11 a.m.....Cream, 3 1/2; milk, 3iij; water, 3j.

1 p.m.....Meat; pudding, with cream, 3j; bread and dripping.

3 p.m.....Milk, 3v; malt extract, 3 1/2; water, 3ij.

5 p.m.....Cocoa and milk; one egg; bread and dripping.

7 p.m.....Cream, 3 1/2; milk, 3iv; water, 3j.

9 p.m.....Raw meat juice, 3j; water, 3j; bread and jam.

1 a.m.....Raw meat juice, 3j; water, 3j.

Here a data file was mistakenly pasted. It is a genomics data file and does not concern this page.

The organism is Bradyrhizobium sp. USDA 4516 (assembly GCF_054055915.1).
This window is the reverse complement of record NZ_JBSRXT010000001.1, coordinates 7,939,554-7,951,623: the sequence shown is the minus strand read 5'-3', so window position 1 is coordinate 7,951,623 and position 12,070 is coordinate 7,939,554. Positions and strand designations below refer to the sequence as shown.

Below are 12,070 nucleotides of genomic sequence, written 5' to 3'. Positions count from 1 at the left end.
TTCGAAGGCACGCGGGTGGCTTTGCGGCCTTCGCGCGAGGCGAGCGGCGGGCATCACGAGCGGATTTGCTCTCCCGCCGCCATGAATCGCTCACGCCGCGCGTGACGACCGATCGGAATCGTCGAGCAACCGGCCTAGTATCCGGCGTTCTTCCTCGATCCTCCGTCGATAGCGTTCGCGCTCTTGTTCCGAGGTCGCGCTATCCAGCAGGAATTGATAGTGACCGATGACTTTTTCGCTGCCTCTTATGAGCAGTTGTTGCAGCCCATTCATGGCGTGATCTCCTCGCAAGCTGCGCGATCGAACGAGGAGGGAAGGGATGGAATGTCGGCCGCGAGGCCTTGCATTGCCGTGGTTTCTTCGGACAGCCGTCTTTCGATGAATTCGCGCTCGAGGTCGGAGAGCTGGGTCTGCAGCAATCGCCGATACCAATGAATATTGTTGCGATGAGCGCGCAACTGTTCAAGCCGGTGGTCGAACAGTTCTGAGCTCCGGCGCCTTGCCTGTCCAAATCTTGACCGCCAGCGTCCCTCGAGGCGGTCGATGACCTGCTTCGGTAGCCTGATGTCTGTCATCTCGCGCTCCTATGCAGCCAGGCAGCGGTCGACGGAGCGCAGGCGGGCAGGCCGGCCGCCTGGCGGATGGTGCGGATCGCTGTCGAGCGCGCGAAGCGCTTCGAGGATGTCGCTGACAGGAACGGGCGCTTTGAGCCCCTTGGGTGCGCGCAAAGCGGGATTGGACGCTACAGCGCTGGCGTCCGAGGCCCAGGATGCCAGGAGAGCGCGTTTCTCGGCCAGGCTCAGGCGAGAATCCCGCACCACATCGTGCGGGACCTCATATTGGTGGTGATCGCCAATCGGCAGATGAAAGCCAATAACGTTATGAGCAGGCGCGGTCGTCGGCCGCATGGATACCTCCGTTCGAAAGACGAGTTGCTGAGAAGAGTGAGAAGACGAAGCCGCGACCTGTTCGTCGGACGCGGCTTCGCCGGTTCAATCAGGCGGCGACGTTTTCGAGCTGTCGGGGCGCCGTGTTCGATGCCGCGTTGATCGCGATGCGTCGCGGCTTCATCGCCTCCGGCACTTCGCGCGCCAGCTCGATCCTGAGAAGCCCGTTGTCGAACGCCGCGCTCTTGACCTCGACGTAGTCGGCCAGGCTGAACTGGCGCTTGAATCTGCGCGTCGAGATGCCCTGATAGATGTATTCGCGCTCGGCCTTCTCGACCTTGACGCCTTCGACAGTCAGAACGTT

During this course of treatment the patient increased in weight from 43 1/2 lb. to 56 lb., a gain of 12 1/2 lb. There were no attacks of vomiting, and she looked the picture of health. This was the longest interval she had had of freedom from vomiting attacks for some years. The patient was not cured, for on her return to the home surroundings the vomiting returned, and the wasting again set in rapidly. The above experience in two cases is rather against the view that any special food element (protein, carbo-hydrate, or fat) is the cause of the trouble, and supports the view, held by many, that the affection is really to be classed as a neurosis, comparable to migraine. That metabolism is at fault may be admitted, and more especially the action of the liver, but it would appear, in some cases at least, to be dependent primarily on a disturbance of the central nervous system. One may do harm rather than good by a spare diet, or by a non-nutritive diet, or by any diet based purely on the chemical problems of this affection. If a chronic case fails to improve under a rigid and limited diet, it may be advisable to try the effects of a full diet as outlined above.